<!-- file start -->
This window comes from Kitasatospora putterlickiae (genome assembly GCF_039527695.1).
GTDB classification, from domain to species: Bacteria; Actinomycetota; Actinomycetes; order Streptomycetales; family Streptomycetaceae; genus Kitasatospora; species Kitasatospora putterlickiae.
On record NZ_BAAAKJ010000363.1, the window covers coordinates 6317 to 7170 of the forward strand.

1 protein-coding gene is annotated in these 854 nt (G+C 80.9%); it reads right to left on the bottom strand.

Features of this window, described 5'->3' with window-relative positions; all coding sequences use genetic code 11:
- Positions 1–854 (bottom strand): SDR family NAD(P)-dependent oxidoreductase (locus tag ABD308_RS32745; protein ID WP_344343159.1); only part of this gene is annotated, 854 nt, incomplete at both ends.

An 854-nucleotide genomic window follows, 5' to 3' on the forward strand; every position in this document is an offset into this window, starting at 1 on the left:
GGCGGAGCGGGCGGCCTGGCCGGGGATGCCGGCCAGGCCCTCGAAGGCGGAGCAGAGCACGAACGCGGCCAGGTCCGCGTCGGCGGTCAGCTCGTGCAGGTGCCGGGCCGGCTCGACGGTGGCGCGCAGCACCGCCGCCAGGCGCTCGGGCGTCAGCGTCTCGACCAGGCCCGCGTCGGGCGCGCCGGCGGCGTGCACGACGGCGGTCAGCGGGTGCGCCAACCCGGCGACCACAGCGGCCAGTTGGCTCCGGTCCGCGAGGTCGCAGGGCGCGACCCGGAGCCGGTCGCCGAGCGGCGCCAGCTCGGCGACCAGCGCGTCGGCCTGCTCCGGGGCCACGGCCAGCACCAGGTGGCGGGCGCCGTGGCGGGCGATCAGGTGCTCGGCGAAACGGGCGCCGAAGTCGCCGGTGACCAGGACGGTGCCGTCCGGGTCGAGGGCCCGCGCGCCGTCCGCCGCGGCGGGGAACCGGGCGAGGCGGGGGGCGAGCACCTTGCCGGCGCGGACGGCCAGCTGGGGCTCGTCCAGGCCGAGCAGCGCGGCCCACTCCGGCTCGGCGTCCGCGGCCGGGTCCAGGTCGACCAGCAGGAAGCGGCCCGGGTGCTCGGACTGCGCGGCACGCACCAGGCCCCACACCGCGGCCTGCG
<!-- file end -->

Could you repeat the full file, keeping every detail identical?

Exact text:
This window comes from Kitasatospora putterlickiae (genome assembly GCF_039527695.1).
GTDB classification, from domain to species: Bacteria; Actinomycetota; Actinomycetes; order Streptomycetales; family Streptomycetaceae; genus Kitasatospora; species Kitasatospora putterlickiae.
On record NZ_BAAAKJ010000363.1, the window covers coordinates 6317 to 7170 of the forward strand.

1 protein-coding gene is annotated in these 854 nt (G+C 80.9%); it reads right to left on the bottom strand.

Features of this window, described 5'->3' with window-relative positions; all coding sequences use genetic code 11:
- Positions 1–854 (bottom strand): SDR family NAD(P)-dependent oxidoreductase (locus tag ABD308_RS32745; protein ID WP_344343159.1); only part of this gene is annotated, 854 nt, incomplete at both ends.

An 854-nucleotide genomic window follows, 5' to 3' on the forward strand; every position in this document is an offset into this window, starting at 1 on the left:
GGCGGAGCGGGCGGCCTGGCCGGGGATGCCGGCCAGGCCCTCGAAGGCGGAGCAGAGCACGAACGCGGCCAGGTCCGCGTCGGCGGTCAGCTCGTGCAGGTGCCGGGCCGGCTCGACGGTGGCGCGCAGCACCGCCGCCAGGCGCTCGGGCGTCAGCGTCTCGACCAGGCCCGCGTCGGGCGCGCCGGCGGCGTGCACGACGGCGGTCAGCGGGTGCGCCAACCCGGCGACCACAGCGGCCAGTTGGCTCCGGTCCGCGAGGTCGCAGGGCGCGACCCGGAGCCGGTCGCCGAGCGGCGCCAGCTCGGCGACCAGCGCGTCGGCCTGCTCCGGGGCCACGGCCAGCACCAGGTGGCGGGCGCCGTGGCGGGCGATCAGGTGCTCGGCGAAACGGGCGCCGAAGTCGCCGGTGACCAGGACGGTGCCGTCCGGGTCGAGGGCCCGCGCGCCGTCCGCCGCGGCGGGGAACCGGGCGAGGCGGGGGGCGAGCACCTTGCCGGCGCGGACGGCCAGCTGGGGCTCGTCCAGGCCGAGCAGCGCGGCCCACTCCGGCTCGGCGTCCGCGGCCGGGTCCAGGTCGACCAGCAGGAAGCGGCCCGGGTGCTCGGACTGCGCGGCACGCACCAGGCCCCACACCGCGGCCTGCG